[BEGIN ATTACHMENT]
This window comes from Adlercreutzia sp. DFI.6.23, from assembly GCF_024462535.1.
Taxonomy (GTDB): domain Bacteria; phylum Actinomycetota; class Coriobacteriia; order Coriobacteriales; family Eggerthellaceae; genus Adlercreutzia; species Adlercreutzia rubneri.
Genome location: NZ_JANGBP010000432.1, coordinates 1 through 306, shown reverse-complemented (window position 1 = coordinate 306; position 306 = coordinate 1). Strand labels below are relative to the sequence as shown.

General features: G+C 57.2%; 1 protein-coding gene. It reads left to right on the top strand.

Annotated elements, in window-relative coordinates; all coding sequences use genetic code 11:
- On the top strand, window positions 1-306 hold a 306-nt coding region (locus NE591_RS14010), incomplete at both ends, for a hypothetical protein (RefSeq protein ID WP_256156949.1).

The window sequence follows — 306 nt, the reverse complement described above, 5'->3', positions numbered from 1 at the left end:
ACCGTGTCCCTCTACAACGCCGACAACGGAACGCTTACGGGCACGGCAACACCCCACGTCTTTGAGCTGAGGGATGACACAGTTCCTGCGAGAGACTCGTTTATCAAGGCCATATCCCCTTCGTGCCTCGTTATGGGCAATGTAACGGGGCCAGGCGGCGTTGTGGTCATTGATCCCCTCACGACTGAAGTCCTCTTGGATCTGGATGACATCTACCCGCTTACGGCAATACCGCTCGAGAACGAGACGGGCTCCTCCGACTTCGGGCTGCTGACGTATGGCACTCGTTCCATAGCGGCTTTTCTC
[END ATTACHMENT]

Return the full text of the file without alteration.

This window comes from Adlercreutzia sp. DFI.6.23, from assembly GCF_024462535.1.
Taxonomy (GTDB): domain Bacteria; phylum Actinomycetota; class Coriobacteriia; order Coriobacteriales; family Eggerthellaceae; genus Adlercreutzia; species Adlercreutzia rubneri.
Genome location: NZ_JANGBP010000432.1, coordinates 1 through 306, shown reverse-complemented (window position 1 = coordinate 306; position 306 = coordinate 1). Strand labels below are relative to the sequence as shown.

General features: G+C 57.2%; 1 protein-coding gene. It reads left to right on the top strand.

Annotated elements, in window-relative coordinates; all coding sequences use genetic code 11:
- On the top strand, window positions 1-306 hold a 306-nt coding region (locus NE591_RS14010), incomplete at both ends, for a hypothetical protein (RefSeq protein ID WP_256156949.1).

The window sequence follows — 306 nt, the reverse complement described above, 5'->3', positions numbered from 1 at the left end:
ACCGTGTCCCTCTACAACGCCGACAACGGAACGCTTACGGGCACGGCAACACCCCACGTCTTTGAGCTGAGGGATGACACAGTTCCTGCGAGAGACTCGTTTATCAAGGCCATATCCCCTTCGTGCCTCGTTATGGGCAATGTAACGGGGCCAGGCGGCGTTGTGGTCATTGATCCCCTCACGACTGAAGTCCTCTTGGATCTGGATGACATCTACCCGCTTACGGCAATACCGCTCGAGAACGAGACGGGCTCCTCCGACTTCGGGCTGCTGACGTATGGCACTCGTTCCATAGCGGCTTTTCTC